Anxiety In Children: Six Common Missteps Parents Make


“Oh no, I think my daughter has anxiety!” “Our son worries all the time, I don’t know what happened to our happy little guy!”

As concerned parents of children with anxiety, we want to help. But often our attempts are misguided because anxiety shows up differently for kids. So what are we doing wrong? In a quick word, nothing, parents are simply doing their best and their best helps a LOT, but here are some ways to make your best EVEN BETTER:

  1. Misstep: We are telling our children to take deep breaths. Instead: This is great advice but the concept of “taking a deep breath” can be confusing for kids. Often they will mistakingly take quick, shallow breaths which actually increases anxiety! Specify “long, slow, deep breaths” and model what that looks like, or practice together. You can even use a calming app or YouTube tutorial.
  2.  Misstep: We say “it’s no big deal!”, “it will get better!”. Instead: We need to remember that what doesn’t seem like a big deal to us can strike panic in a child. For example, wearing shoes that don’t match their outfit or being left out of a dodge ball game can feel HUGE to a child (these are real-life examples here). Simply being there for them can mean the world. Show them your unconditional support “You are feeling a lot of pressure right now but I am here for you, however you need me, whenever you need me”.
  3. Misstep: We say “calm down!” Instead: Children would certainly calm down if they could, right? Often they simply just don’t know to relax. Show them how to relax by using techniques that work like Progressive Relaxation here and Grounding Exercises here.
  4. Misstep: We focus on on the problem and potential solutions. Instead: While there are certainly problems that need a solution, sometimes focusing on the problem just isn’t helping and here’s why: Anxiety feeds on being stuck in past and future. Why? Because this is where worry lives. Try to help your child to stay in the present moment, which is also called Mindfulness. It’s hard to worry when they aren’t thinking about the past or the future. Instead, slow them down, bring them back to the present, and remind them that they are 100% safe in the Here and Now.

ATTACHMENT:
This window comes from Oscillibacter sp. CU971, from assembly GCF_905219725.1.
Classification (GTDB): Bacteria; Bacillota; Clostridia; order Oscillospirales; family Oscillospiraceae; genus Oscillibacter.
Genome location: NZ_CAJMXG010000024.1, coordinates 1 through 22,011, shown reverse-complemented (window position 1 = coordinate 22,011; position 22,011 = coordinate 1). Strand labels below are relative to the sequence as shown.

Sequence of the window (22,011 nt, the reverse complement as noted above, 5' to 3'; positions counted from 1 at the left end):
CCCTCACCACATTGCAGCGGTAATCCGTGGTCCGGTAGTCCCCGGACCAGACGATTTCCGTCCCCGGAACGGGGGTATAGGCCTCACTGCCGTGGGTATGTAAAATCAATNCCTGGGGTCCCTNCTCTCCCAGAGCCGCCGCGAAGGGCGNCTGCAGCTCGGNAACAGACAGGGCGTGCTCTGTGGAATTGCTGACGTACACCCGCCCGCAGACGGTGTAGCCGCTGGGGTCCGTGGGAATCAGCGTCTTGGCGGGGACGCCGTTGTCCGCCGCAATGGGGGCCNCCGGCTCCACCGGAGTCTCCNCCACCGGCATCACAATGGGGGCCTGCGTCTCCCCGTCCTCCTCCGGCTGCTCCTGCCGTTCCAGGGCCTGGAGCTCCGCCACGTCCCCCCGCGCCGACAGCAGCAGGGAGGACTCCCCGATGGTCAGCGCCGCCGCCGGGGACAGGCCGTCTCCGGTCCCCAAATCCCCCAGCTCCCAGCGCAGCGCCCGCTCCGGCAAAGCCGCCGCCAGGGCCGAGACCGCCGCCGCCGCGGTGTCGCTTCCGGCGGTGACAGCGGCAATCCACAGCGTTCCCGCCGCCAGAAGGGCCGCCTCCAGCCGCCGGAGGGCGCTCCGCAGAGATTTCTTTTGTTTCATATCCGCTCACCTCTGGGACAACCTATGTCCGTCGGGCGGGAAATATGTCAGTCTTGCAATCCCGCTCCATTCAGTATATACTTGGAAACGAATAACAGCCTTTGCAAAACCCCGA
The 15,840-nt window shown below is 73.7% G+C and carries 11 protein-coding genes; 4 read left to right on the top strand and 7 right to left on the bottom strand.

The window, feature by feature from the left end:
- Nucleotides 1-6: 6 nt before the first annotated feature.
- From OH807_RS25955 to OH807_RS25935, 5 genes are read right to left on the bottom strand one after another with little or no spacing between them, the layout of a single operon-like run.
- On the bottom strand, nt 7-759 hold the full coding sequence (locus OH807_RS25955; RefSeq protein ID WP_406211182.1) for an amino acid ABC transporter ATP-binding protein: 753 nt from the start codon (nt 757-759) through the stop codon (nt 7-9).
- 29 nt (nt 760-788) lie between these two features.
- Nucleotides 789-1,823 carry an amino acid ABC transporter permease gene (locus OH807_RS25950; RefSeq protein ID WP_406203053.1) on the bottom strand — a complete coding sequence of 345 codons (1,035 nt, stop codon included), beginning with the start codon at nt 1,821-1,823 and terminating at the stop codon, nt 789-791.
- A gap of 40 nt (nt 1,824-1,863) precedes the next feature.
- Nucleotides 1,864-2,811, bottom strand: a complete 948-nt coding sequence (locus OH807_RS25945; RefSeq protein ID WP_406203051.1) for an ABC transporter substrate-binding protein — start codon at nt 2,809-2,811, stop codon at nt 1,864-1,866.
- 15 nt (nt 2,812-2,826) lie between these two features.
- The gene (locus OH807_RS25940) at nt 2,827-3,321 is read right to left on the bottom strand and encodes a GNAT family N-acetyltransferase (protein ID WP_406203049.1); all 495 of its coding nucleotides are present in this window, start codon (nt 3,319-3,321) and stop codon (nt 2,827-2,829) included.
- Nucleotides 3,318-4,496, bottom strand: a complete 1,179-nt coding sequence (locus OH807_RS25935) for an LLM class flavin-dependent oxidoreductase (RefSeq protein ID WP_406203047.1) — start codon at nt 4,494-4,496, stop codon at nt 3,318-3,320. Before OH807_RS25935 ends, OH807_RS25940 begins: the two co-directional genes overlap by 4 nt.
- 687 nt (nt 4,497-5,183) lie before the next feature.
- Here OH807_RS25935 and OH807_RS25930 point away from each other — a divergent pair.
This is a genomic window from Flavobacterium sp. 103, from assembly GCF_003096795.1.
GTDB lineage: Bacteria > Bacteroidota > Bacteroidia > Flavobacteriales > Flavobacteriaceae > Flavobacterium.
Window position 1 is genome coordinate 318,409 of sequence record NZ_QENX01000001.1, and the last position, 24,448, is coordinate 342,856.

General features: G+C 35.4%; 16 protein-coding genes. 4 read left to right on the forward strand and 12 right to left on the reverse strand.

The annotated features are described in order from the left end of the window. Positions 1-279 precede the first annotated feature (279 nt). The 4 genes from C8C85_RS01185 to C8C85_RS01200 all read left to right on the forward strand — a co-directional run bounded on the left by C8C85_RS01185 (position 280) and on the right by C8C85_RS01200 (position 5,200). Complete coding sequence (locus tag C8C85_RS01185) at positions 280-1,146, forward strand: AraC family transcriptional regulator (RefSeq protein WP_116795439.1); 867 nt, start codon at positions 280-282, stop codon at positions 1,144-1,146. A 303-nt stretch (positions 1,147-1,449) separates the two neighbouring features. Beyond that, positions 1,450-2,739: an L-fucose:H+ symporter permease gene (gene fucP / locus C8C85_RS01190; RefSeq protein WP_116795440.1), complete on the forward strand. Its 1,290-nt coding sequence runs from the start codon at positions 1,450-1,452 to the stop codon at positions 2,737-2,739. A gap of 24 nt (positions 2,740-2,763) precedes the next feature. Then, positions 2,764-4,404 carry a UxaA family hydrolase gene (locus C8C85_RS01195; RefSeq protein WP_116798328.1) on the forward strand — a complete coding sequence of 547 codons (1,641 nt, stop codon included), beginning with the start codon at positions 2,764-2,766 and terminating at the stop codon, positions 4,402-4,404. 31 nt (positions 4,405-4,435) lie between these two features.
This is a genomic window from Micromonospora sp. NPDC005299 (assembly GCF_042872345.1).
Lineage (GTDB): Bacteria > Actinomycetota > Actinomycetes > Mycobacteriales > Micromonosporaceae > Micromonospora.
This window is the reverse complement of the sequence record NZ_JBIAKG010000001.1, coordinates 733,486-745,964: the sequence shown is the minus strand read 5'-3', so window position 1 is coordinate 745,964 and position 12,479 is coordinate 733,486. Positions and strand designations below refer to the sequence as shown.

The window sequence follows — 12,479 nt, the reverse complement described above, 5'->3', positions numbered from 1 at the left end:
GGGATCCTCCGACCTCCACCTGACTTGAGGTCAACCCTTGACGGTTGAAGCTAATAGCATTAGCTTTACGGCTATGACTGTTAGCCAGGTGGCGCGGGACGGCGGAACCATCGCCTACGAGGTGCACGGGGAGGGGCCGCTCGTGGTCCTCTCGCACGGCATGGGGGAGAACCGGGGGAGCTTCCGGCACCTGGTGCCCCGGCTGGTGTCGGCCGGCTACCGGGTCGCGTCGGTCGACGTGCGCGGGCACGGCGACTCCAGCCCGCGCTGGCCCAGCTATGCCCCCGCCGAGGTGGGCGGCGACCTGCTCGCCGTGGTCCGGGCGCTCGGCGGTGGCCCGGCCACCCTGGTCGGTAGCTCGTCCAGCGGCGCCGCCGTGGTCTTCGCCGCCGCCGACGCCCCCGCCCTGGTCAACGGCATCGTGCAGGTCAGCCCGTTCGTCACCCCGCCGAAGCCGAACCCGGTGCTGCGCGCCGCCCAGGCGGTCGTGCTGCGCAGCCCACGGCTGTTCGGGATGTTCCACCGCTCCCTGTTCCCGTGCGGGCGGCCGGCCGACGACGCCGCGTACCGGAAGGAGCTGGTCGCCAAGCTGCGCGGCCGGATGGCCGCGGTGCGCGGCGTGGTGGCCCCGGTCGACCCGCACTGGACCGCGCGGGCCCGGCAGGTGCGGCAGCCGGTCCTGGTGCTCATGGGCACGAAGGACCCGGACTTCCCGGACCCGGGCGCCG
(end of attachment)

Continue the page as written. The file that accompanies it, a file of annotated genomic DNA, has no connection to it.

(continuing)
5. Misstep: We help our children with their anxiety only when they are anxious. Instead: Sprinkle relaxation throughout their day, everyday. Use the techniques outlined above in daily conversations. Tools such as relaxation, deep breathing, and mindfulness take practice, just like learning how to ride a bike or throw a baseball. And like learning any new skill, the more practice, the better.
  6. Misstep: We think our goal is to get rid of anxiety for our children. Instead: Focus on reducing anxiety. Anxiety actually originally came along to help out and just gets too excited along the way. Anxiety wants to prepare us for potential problems, or remind us of problems of the past so we never do that again. But if your child is simply reducing her anxiety, she is actually doing great!

And most importantly, remember to practice these techniques with them. You are modeling the the practice of anxiety management every day. So begin taking those long, slow, deep breaths together in the car, before the school day, or while relaxing on the couch. And maybe overall calmness and well-being will not only happen for your child, but for your whole family.

By |2019-01-15T20:53:23-08:00January 14th, 2019|Child Anxiety|0 Comments

About the Author:

Kim Buksa, MFT is a licensed therapist located in the Bay Area, California. She specializes in working with children and adolescents with anxiety and excessive worry. She also works as a mental health counselor at an Elementary Charter School.

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